Why It Works: It's hard to argue with someone's personal food preferences. If someone doesn't like an ingredient whether its sweet potatoes, pumpkin, or butter, odds are that he or she hasn't liked it for a very long time. If you'd like to get creative with this one, go into detail about how you got sick on the ingredient as a kid or how your mom says you always threw it across the room as a baby. Who can argue with that?
The Push: "You need some meat on your bones."
Your Response: "Trust me, I'm in no danger of wasting away!"
Why It Works: This food push is definitely on the passive-aggressive side. Using humor to fight back will defuse any tension while making it clear where you stand.
The Push: "One bite isn't going to kill you."
Your Response: "I know, but once you pop you can't stop! And I'm sure it's so delicious I wouldn't be able to stop!"
Why It Works: This is another situation where humor will serve to distract the food pusher from his or her mission. It's a way to say "thanks, but no thanks" while making it clear that you're not interested in overindulging.
The Push: "But it's your favorite!"
Your Response: "I think I've overdosed on it; I just can't eat it anymore!"
Why It Works: If you have a favorite holiday dish that everyone knows you love, it can be especially tough to escape this push. If a loved one made the dish specifically for you, the guilt can be enough to push you over the edge. But people understand that food preferences change, and most have been in that situation of enjoying a dish so much that they can't touch it for awhile.
The Push: [Someone puts an extra helping on your plate without you asking.]
Your Response: Push it around with your fork like you did as a kid to make it look like you tried it.
Why It Works: While putting food on someone else's plate can be viewed as passive-aggressive, it was probably done with love. (Let's hope!) Making it look like you ate a bite or two can be an easy way out of the situation, but you can also just leave it alone and claim that you've already had your fill. (After all, you didn't add that extra helping!)
The Push: "Have another drink!"
Your Response: "I have to drive."
Why It Works: No one will argue with the fact that you want to drive home sober. If they do, you should have no qualms walking away from the conversation, period. If they offer a place for you to stay, you can always get out of the situation by blaming an early morning commitment or the fact that you need to get home to let the dog out. Kids will also get you out of everything.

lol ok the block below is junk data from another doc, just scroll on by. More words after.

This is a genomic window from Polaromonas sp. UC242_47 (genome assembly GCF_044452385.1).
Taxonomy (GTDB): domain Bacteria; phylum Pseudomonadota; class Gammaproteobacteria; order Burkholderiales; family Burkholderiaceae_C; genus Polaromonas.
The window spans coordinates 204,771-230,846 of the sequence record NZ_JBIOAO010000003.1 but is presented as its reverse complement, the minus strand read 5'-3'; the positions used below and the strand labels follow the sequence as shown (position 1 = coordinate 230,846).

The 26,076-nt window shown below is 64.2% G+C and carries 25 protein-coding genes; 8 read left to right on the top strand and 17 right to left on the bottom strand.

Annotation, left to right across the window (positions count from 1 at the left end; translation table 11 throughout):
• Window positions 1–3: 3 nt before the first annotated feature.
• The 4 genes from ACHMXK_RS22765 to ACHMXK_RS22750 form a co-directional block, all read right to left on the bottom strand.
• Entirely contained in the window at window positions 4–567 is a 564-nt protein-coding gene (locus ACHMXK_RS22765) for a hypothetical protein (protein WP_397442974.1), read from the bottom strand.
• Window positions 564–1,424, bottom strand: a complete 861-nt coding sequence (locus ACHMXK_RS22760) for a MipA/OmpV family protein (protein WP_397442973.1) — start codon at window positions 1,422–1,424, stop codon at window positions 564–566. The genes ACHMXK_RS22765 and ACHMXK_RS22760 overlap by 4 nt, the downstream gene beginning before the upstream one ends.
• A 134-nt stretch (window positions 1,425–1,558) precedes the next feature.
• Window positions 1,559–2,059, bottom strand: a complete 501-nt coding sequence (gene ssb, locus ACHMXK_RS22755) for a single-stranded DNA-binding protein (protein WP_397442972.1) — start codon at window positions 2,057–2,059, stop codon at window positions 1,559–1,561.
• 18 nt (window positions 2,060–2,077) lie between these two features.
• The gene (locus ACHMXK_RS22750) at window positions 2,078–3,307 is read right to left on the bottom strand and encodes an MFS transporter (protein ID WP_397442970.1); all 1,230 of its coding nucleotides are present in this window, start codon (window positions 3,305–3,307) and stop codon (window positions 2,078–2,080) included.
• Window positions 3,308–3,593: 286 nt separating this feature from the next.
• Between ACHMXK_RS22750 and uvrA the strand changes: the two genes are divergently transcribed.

The Push: "We have so many leftovers. Take some!"
Your Response: "That's OK! Just think, you'll have your meals for tomorrow taken care of."
Why It Works: Not every party guest wants to deal with the hassle of taking food with them, and this makes it clear that you'd rather the food stay. If the host is insistent, you can feign worry that they'll go bad in the car because you're not going straight home, or it'll go bad in your fridge because you've already been given so many leftovers at other parties recently. Or be polite and take them. You'll have more control of your food intake away from the party anyway. So whether you don't eat the leftovers at all or whether you split a piece of pie with your spouse, you're in control in this situation.
These tactics can work wonders in social situations, but honesty is sometimes the best policy. A simple "No, thank you" is hard for a food pusher to beat, especially if it's repeated emphatically. Remember, too, that it's okay to have treats in moderation, so don't deprive yourself of your favorite holiday foods. Just make sure that you're the one in control of your splurges—not a friend, family member or co-worker who doesn't know your fitness and health goals!
Quitting Smoking Is Learning About Yourself. If you choose to use an aid and think it quarantees Your Quit, You will probably fail. Use an aid as an aid. There are plenty of people here who have tried EVERYTHING.
If you are using the patch, learn what makes your habit tick while you are using it.
If you are using the gum, learn what drives you to use it so you aren't drooling for your
next piece for years and get off it as soon as you feel you can. You can always go off a day and see how you do.
I did this with the patch. 10 patches in the first 14 days. Then off. The 4 individual days within the 14 when I wasn't wearing the patch, I did not panic. I let myself experience the day without it and it let me see where I was. Remember, we know our bodies better than anyone because we live in them.
Thes TEMPORARY AIDS are to kickstart your quit while you learn what drove your smoking habit.
They are not intended to replace one nicotine fix with another INDEFINITELY.
Cigarettes and tobacco are part of the battle of release.
The other part is relinquishing the drug that keeps you coming back for your next fix.
Because smoking gives you the fastest nicotine delivery and after awhile, you just might crave that quick fix and go right back to it.